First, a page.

The executive summary notes that “sub-Saharan Africa is clearly among the most religious places in the world. In many countries across the continent, roughly nine-in-ten people or more say religion is very important in their lives. By this key measure, even the least religiously inclined nations in the region score higher than the United States, which is among the most religious of the advanced industrial countries.” Of special interest is the finding that “Despite the dominance of Christianity and Islam, traditional African religious beliefs and practices have not disappeared. Rather, they coexist with Islam and Christianity. The report also explains that “in every country surveyed that has a substantial Christian population, at least half of Christians expect that Jesus will return to earth during their lifetime.
Religion in Nigeria. There exist several religions in Nigeria, helping to accentuate regional and ethnic distinctions.
All religions represented in Nigeria were practiced in every major city in 1990. However, Islam dominated the north and had a number of supporters in the South Western, Yoruba part of the country. Nigeria has the largest Muslim population in sub-Saharan Africa. Protestantism and local syncretic Christianity are also in evidence in Yoruba areas, while Catholicism dominates the Igbo and closely related areas. Both Protestantism and Catholicism dominated in the Ibibio, Annang, and the Efik kiosa lands. The 1963 census although controversial, indicated that 47 percent of Nigerians were Muslim, 35 percent Christian, and 18 percent members of local indigenous congregations.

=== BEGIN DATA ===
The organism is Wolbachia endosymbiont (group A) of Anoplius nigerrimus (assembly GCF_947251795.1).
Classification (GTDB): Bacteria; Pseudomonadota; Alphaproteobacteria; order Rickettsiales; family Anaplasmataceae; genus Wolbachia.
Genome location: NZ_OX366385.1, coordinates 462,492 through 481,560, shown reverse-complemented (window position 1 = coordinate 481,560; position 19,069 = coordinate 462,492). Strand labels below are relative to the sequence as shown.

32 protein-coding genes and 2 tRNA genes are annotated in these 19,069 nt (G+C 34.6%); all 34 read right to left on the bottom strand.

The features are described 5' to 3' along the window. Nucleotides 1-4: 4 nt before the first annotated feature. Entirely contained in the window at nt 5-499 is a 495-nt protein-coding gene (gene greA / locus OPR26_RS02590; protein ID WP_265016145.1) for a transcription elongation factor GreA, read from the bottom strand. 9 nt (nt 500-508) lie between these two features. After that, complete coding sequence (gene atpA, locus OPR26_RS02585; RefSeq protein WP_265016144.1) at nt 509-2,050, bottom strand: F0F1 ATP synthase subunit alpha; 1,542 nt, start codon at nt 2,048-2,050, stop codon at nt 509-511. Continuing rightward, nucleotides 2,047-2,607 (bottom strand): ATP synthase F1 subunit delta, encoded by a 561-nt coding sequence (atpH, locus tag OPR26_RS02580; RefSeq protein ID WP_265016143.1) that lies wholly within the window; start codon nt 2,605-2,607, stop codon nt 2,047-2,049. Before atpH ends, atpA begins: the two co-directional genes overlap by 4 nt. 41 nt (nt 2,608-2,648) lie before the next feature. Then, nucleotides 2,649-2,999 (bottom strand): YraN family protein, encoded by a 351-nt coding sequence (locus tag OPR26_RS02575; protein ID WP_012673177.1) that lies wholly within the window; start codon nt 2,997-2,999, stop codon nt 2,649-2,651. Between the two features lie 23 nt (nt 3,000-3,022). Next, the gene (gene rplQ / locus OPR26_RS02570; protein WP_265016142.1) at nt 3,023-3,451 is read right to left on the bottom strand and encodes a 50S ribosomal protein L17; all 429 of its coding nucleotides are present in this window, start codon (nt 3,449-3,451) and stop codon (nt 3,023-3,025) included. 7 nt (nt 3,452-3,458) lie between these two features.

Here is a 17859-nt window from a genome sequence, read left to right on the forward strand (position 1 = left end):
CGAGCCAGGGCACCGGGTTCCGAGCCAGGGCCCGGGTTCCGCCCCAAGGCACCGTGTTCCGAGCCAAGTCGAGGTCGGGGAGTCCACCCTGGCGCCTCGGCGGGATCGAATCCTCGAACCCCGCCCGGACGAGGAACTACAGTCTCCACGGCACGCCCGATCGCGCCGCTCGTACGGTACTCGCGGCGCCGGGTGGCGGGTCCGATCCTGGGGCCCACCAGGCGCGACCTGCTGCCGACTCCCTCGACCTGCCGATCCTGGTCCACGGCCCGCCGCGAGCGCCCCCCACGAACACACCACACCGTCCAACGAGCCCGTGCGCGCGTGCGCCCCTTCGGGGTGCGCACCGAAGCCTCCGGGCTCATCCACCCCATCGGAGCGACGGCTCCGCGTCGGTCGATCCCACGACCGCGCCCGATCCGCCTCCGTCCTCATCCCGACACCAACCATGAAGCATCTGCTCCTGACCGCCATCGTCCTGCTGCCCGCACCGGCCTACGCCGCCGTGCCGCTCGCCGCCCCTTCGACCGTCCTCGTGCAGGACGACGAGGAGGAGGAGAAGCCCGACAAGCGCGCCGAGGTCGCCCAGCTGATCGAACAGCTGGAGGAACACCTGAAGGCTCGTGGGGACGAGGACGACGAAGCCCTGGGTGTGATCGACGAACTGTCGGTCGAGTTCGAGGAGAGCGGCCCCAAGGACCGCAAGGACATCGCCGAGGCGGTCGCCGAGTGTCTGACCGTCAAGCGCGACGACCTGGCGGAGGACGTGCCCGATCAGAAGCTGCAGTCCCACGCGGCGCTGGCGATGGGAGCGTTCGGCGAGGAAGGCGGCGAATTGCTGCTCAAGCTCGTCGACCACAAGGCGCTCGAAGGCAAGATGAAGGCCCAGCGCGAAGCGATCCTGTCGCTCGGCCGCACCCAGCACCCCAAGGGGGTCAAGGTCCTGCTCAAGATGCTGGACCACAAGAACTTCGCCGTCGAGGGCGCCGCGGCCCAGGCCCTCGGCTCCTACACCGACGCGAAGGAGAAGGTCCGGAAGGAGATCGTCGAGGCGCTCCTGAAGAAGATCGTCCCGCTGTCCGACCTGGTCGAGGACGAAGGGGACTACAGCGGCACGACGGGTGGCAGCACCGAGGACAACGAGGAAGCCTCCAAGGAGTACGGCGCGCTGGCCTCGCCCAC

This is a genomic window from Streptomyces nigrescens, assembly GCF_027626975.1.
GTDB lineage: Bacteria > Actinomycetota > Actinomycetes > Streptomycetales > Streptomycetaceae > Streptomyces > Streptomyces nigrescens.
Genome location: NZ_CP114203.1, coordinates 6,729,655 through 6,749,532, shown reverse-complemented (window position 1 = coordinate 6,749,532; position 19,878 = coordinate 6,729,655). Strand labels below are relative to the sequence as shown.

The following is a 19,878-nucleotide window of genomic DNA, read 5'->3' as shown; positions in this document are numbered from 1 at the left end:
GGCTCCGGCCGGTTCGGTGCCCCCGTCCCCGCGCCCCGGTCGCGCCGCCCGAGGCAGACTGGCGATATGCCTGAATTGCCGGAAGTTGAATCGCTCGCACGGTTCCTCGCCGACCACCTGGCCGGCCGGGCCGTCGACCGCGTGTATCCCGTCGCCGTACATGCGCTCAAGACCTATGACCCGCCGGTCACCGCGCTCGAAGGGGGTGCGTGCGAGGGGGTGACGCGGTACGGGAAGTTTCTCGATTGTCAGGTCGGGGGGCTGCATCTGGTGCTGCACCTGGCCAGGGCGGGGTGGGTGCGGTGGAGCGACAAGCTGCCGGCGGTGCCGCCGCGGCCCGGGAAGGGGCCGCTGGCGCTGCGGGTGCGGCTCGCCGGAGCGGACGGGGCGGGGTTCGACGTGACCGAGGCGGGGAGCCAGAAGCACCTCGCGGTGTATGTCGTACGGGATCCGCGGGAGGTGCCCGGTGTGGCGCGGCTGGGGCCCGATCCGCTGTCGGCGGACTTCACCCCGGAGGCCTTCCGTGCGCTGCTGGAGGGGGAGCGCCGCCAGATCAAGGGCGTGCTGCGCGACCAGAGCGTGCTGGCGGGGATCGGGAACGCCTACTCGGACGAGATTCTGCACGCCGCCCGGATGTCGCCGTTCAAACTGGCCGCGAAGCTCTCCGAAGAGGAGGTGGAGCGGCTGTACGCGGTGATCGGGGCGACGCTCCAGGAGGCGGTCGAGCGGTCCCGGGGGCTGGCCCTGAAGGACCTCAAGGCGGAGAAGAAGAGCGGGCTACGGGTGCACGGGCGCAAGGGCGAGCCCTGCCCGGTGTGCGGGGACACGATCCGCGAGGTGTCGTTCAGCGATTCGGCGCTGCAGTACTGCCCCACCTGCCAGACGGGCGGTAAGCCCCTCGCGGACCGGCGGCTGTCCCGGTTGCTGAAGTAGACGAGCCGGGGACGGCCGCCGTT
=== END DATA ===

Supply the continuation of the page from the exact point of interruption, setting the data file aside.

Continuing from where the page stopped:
There are many types of Muslims, but the majority of Nigerian Muslims are Sunni, most of whom are Maliki, Shafi'i or Salafi. Abrahamic religions Bahá'í Faith Christianity Roman Catholicism Location Why/how is it that Islam is no longer Africa's main religion? It used to be for centuries, but not so muc. If you are reviewing my appeal, note that I also provided 5 additional answers to 7 related Qs by the Asker via PMs.
Since there was nothing personal to these PMs, I provide them here as additional input to my appeal. They are numbered and pasted in in reverse order. --------------------------------------------------------------------------------------------A5-Curious7777777-->Newby: I believe this is in the article. You might want to conduct your follow up Q&A on the DB so others can participate. Does north africa or sub saharan Africa have higher birth rates overall? Are half of all African Muslism in North Africa? I trust you've read the cited articles I provided you. "...One striking implication of this growth is that there will be a great religious revolution, as Africa becomes the home of monotheism. Things Fall Apart Theme of Religion. The Igbo gods are mostly manifestations of nature and its elements, which makes sense because they are an agricultural society that depends on the regularity of seasons and natural phenomena to survive.
They worship the goddess of the earth and are always careful to avoid committing sins against her for fear of vengeance that might wipe out an entire generation. The Igbo ancestors also take on a divine nature to some extent.